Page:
The Sophists – Lecture Notes of James Haughton Wood

The Sophists

Lecture Notes of James Haughton Wood


James Haughton Woods (1864-1935) played a fundamental role in making the professional study of Asia a possibility at Harvard. A scholar of Greek and Indic philosophy. Woods’s interest in Buddhism led him into the study of East Asia, and he made several extended trips to Japan during his years on the Harvard faculty. He actively promoted the development of academic positions dedicated to the study of East Asia, and succeeded in securing funds for the temporary appointments of Professors Anesaki (1913-15) and Hattori (1915-16), who taught the first classes on Japanese history and culture ever offered at Harvard.



Protagoras (c. 490 BC – c. 420 BC) – Thrasymachus (c. 459 – c. 400 BC) – Gorgias (c.483 – c. 375 BC) — The Sophists – derived from the Greek word sophia meaning wisdom – were professional teachers who offered educational services to the citizens of Greek city-states for a fee. They prepared young men for the challenges and opportunities of political life by teaching them oratory (the art of public speaking) and rhetoric (the art of persuasion).


§ The sophists stand as the champions of humanism and individualism against traditionalism and authority.

§ Ths temper they express is one they did not create. And their whole weight thrown against would not have prevented its appearance.

It has other expressions as well, e. g. the plays of Euripides.

But the Sophists rationalized it.

§ On its negative side, it appears merely as a skepticism and a criticism of institutions and attitudes which needed only to be brought in question to be overthrown

§ On its positive side, this humanism is rationalized in the Protagorean theory of knowledge.

Knowledge is perception.

The accepted theory of perception is the emanation theory of Empedocles and the Atomists.

The content of perception is relative to the perceiving sense-organ and perceiving mind.

So far as there are individual difference in this respect, there is an irreducible diversity of individual apprehension.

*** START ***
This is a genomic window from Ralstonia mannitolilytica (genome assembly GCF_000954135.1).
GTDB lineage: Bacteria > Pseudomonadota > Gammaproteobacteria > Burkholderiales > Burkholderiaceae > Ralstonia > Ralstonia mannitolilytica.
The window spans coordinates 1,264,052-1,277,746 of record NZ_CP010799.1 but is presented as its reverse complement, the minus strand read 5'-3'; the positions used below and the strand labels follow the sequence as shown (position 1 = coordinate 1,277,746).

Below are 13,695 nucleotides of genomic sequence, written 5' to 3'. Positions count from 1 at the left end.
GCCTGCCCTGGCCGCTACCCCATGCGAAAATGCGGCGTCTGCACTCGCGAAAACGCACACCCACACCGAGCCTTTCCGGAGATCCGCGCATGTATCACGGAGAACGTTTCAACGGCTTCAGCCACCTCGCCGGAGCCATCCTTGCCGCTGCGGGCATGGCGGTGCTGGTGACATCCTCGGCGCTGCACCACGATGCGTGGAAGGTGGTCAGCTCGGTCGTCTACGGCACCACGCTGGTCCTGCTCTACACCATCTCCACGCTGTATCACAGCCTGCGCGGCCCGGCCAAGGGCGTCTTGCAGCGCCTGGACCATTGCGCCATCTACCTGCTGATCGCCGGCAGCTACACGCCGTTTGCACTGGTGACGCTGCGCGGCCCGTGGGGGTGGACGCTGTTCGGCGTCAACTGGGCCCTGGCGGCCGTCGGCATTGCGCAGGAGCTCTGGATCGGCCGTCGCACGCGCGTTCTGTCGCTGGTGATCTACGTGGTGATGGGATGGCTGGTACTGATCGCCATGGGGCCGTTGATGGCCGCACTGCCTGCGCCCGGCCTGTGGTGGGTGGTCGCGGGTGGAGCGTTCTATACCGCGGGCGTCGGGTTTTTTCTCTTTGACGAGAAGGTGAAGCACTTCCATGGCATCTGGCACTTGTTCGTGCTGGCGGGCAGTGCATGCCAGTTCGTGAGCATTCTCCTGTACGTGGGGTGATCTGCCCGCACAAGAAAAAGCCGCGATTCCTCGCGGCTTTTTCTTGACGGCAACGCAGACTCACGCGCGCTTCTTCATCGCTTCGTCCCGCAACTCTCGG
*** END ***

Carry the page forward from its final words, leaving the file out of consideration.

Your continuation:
§ Further, as the argument of Gorgias emphasizes, the situation of the perceiver is one which shuts him off from any supposedly independent and objective reality. What is real for him can only be the world of his perceptions, apprehensions.

§ With respect to truth, this means that truth is always relative to humanity – further that for the individual there is and can be only such truth as he recognizes.

§ In the field of morals, this means that what is good and right is equally relative. Instead of being objective, immutable, ordained of the gods, handed down from our forefathers, it is only that which here and now justifies itself to our individual apprehension.

§ The individual is his own ultimate standard, and upon this no external authority can validly be imposed.

§ It is no wonder that the conservatives viewed this temper as likely to wreck civilization and reduce an orderly social world to chaos.

§ In the first place, we must point out. the sense in which this attitude is profoundly right.

To be a rational being, the individual must hold his own reason the final bar of such judgment of truth and right as is possible to him.

If he admits authority, it is his judgment which makes the admission.

§ In the field of action, the individual must be responsible for himself and to himself.

No external authority can transcend his own moral sense. Whatever risks are involved in making his own decisions are risks which he inevitably takes.